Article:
Since its inception for describing the laws of communication in the 1940's, information theory has been considered in fields beyond its original application area and, in particular, it was long attempted to utilize it for the description of intelligent agents. Already Attneave (1954) and Barlow (1961) suspected that neural information processing might follow principles of information theory and Laughlin (1998) demonstrated that information processing comes at a high metabolic cost; this implies that there would be evolutionary pressure pushing organismic information processing towards the optimal levels of data throughput predicted by information theory. This becomes particularly interesting when one considers the whole perception-action cycle, including feedback. In the last decade, significant progress has been made in this direction, linking information theory and control. The ensuing insights allow to address a large range of fundamental questions pertaining not only to the perception-action cycle, but to general issues of intelligence, and allow to solve classical problems of AI and machine learning in a novel way.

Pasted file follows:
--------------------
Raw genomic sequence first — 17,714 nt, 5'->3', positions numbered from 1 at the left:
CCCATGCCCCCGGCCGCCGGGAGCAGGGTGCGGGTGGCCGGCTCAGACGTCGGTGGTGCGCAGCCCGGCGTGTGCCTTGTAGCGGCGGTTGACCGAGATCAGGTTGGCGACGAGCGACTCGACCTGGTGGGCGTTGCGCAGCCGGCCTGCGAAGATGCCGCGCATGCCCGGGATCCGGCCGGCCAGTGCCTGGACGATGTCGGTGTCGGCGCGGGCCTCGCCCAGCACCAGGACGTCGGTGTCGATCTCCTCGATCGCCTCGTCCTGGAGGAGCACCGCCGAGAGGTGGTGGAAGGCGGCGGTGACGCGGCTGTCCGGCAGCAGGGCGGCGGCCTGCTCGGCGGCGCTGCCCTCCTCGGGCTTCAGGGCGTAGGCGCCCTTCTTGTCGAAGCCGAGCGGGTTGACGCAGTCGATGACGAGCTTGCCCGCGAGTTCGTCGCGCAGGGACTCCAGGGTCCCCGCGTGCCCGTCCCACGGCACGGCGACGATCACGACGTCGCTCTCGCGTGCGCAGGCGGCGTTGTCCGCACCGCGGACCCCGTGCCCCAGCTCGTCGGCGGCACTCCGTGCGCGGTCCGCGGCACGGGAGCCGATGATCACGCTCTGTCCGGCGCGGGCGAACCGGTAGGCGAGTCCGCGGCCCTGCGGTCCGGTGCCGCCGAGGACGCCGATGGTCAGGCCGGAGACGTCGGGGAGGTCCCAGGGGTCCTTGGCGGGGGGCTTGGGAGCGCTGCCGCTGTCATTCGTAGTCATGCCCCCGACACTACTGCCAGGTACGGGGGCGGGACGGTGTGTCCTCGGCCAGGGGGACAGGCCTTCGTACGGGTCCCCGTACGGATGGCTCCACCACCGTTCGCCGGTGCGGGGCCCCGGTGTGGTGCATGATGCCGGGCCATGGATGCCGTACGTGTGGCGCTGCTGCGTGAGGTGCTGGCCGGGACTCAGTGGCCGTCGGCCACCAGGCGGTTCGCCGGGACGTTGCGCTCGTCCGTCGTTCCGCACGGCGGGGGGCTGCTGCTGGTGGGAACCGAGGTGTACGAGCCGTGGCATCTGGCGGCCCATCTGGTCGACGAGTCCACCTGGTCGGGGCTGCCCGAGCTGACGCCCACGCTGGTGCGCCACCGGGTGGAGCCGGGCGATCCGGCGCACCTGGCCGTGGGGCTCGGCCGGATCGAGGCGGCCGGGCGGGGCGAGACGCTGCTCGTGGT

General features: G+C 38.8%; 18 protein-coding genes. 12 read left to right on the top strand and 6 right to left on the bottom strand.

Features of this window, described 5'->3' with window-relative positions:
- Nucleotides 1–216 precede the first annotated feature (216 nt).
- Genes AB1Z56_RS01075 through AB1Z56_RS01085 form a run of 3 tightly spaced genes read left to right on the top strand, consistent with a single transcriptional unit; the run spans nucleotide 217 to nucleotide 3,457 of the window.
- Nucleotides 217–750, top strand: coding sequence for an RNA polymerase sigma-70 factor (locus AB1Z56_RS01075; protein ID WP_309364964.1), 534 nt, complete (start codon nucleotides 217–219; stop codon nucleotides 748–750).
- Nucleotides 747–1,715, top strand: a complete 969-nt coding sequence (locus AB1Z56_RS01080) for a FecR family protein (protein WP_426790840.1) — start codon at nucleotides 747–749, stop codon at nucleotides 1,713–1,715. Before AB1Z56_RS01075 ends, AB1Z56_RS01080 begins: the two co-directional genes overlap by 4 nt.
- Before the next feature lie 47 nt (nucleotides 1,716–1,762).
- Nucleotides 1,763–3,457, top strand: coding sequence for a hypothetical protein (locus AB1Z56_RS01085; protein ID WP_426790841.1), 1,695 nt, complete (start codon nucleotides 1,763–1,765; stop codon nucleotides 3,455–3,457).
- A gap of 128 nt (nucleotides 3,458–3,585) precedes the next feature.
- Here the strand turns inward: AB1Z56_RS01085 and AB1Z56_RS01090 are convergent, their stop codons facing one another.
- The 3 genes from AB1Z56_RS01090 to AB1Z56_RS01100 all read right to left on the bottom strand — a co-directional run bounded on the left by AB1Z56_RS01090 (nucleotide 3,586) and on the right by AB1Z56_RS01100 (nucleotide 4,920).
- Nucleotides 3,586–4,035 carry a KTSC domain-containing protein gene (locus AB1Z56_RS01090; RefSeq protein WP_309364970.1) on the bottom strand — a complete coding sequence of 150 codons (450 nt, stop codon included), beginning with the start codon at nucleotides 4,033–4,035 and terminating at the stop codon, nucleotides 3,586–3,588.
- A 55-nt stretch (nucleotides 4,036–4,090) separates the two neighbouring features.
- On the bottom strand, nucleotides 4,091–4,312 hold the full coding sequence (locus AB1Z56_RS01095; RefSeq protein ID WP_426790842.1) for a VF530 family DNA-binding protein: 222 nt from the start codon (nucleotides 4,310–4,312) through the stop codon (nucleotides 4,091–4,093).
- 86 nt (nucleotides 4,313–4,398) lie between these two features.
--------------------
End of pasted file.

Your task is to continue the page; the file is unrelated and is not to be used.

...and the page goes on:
The workshop will present recent work on progress in AI, machine learning, control, as well as biologically plausible cognitive modeling, that is based on information theory.